Finally, I run remarketing campaignsThe campaign is the foundation of your Facebook ad. This is where you'll set an advertising objective, which defines what you want your ad to achieve. More to people who visited a product landing page but didn’t convert. I do this by targeting the people who visited the landing page and then excluding those who visited the thank-you page. While you could do this in a single audience, I choose to create two (target one, exclude the other).
3. Visitors by time spent.
This audience has been around for years, but I still find it very valuable for isolating my most engaged audience. In this case, it truly can be used for promoting just about anything (on my website, at least), whether it be content, an opt-in, or a product.
The key to remember is that it will, obviously, shrink your overall audience quite a bit. If you target your top 5%, that will be extremely relevant, but it is also going to be a fraction of the total website visitors. Size can lead to deliverability issues.
Group 2: Standard Events
One of the many reasons that you should create web events is that you can target people who perform them. I use these at a very basic level. For example, I will target all people who have purchased a product from me during the past 180 days.
I do the same for CompleteRegistration and Search. I target each group as engaged users likely to want to read a blog post or buy a product from me. While I could refine by parameters to isolate those who bought a particular product or spend the most money, I don’t tend to do that.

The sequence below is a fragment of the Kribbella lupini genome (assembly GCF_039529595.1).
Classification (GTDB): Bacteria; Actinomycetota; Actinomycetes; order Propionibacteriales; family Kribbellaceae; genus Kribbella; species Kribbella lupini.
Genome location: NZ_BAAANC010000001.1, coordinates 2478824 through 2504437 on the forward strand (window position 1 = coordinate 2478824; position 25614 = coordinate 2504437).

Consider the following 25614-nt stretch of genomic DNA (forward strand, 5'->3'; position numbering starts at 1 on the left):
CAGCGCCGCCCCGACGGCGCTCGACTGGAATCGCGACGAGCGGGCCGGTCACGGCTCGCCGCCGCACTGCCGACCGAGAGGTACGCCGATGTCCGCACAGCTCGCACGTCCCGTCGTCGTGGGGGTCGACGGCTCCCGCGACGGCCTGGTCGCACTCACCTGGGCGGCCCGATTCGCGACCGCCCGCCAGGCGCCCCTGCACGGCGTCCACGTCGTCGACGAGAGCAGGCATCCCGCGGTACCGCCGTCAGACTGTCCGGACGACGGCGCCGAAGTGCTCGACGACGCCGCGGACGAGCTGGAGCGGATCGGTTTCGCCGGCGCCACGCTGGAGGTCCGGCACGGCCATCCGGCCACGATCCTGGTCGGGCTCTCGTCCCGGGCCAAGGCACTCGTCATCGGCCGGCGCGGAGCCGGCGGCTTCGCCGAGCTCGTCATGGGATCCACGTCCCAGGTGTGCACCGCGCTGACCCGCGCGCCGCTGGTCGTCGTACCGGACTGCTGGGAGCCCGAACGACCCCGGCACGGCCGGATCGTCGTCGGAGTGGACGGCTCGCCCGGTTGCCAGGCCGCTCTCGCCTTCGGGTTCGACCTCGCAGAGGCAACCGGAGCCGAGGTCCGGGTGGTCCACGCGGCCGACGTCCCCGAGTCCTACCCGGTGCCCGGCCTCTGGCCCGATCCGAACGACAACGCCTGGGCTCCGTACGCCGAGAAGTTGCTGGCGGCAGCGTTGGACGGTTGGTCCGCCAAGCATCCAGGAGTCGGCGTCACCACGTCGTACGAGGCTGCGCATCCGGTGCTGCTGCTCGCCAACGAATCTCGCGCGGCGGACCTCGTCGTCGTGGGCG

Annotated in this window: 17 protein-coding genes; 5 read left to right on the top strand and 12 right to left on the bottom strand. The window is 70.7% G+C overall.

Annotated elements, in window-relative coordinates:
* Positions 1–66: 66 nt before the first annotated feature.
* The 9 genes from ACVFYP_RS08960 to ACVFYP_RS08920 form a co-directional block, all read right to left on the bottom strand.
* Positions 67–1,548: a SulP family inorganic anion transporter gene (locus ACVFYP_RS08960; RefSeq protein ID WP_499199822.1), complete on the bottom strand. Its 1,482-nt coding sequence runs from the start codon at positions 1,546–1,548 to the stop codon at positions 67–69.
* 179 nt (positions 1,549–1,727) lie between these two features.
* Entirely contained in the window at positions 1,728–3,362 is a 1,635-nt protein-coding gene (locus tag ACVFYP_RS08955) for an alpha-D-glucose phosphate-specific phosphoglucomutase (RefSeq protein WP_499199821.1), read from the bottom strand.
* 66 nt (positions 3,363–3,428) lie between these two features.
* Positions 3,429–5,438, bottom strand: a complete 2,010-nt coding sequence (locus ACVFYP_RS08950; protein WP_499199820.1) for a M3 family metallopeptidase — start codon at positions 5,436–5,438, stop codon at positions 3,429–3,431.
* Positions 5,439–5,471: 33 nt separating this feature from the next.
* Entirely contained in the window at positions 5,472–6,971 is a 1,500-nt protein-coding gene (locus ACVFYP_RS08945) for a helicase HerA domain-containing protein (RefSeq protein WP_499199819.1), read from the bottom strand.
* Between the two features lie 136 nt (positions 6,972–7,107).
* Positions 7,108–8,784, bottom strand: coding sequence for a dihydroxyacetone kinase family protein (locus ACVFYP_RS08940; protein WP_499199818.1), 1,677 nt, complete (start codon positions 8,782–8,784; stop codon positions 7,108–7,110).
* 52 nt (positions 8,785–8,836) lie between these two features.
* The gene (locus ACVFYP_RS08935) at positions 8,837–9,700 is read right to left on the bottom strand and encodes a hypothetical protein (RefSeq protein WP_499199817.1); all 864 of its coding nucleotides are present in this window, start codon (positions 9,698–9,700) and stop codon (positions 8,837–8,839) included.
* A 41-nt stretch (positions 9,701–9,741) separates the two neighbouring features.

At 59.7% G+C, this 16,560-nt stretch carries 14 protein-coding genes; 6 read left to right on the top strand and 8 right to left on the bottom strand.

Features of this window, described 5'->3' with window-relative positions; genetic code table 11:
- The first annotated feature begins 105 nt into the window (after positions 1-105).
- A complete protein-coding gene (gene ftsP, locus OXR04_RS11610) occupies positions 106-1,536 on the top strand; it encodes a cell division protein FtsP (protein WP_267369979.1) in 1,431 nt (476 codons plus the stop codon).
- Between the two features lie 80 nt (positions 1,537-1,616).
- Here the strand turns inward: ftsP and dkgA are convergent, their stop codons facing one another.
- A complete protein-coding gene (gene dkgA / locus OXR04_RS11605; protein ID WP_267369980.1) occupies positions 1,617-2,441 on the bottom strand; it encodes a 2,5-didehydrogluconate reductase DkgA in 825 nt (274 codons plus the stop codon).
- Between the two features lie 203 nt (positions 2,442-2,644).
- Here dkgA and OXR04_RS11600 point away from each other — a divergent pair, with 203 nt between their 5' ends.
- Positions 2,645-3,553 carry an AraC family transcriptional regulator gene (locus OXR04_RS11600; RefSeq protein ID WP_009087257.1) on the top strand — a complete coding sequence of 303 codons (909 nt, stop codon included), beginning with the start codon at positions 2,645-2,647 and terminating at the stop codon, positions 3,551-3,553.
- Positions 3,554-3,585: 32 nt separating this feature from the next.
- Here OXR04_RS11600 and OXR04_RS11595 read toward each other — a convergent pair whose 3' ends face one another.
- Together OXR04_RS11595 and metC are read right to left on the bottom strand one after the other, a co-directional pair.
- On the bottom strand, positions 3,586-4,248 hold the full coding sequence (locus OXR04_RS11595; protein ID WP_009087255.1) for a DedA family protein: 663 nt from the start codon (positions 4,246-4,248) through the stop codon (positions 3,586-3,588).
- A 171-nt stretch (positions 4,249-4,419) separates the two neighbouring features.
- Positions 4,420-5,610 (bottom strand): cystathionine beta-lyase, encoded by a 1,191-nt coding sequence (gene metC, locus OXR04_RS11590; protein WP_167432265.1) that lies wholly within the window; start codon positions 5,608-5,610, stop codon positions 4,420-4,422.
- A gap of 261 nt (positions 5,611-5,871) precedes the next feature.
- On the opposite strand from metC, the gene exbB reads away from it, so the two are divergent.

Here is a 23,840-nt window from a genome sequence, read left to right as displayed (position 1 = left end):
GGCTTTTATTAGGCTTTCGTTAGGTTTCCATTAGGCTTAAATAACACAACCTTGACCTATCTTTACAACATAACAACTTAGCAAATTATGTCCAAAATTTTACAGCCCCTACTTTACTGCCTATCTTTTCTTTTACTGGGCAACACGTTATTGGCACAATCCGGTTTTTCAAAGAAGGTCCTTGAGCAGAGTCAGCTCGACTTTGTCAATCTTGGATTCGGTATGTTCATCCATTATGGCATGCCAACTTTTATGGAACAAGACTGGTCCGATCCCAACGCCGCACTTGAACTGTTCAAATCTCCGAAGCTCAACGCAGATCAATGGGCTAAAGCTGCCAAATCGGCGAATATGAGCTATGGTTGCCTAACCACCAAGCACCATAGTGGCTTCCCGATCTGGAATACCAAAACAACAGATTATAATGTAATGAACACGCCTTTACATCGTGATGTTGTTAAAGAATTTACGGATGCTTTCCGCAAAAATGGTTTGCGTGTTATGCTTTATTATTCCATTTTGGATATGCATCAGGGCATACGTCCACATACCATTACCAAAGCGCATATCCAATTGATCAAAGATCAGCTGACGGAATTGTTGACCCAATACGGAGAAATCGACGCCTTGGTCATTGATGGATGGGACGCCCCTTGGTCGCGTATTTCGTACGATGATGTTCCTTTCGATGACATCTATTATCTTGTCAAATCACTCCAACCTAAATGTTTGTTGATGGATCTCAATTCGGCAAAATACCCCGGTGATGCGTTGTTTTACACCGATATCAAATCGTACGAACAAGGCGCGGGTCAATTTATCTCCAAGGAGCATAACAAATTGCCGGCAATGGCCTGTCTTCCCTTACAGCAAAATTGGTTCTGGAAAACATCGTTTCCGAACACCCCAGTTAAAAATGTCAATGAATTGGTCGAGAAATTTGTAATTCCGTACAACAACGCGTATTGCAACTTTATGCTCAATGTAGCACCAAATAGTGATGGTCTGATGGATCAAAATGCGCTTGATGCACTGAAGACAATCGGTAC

Keep in mind that I’ll create audiences by URL (using the confirmation page) to target or exclude those who have bought or registered for something.
One event that I will utilize parameters for, though, is PageView. I’ve used this during a recent experiment to find my most engaged website visitors by the number of pages viewed.
Group 3: Custom Events
I’ve written before about how I use Custom Events to isolate quality engagement on my website that I can’t get from Standard Events alone. While one valuable use of these events is for adding more context to reporting, I also use it to target these actions.
I created these events in the first place because they represent important engagement on my website. So, it would only be logical to target the people who perform these important events.
Once you create these custom events, you can create the audiences based on the events. Here are examples of what I do…
1. User Views 2+ Pages in a Session
2. User Scrolls at Least 70% on a Page
Note that I don’t technically refine by scroll depth here because the event only fires once you’ve scrolled 70%. I used it as an example here so that you can see how you might choose the scroll depth for this audience. (Read more about this event here.)
3. User Spends at Least 2 Minutes on a Page
I’ve set up the event itself in different ways. It originally fired in 30-second intervals. Then I set it up to only fire at 1 minute. Now I have two separate events, one at 1 minute and one at 2 minutes. As a result, I don’t need to refine further to create this audience.
4. User Performs “Quality Visitor” Event (2+ Minutes AND 70% Scroll)
Just for fun, I’m showing how to create an audience of people who perform this event at least three times.
5. Embedded YouTube Video Watched
I typically use these to include all YouTube video views on my website, but here’s an example of how I could include only views of a particular video and for a certain amount of view time.
6. Audio Player Started on My Website
Are there any other audiences you use that I haven’t mentioned here?
Let me know in the comments below!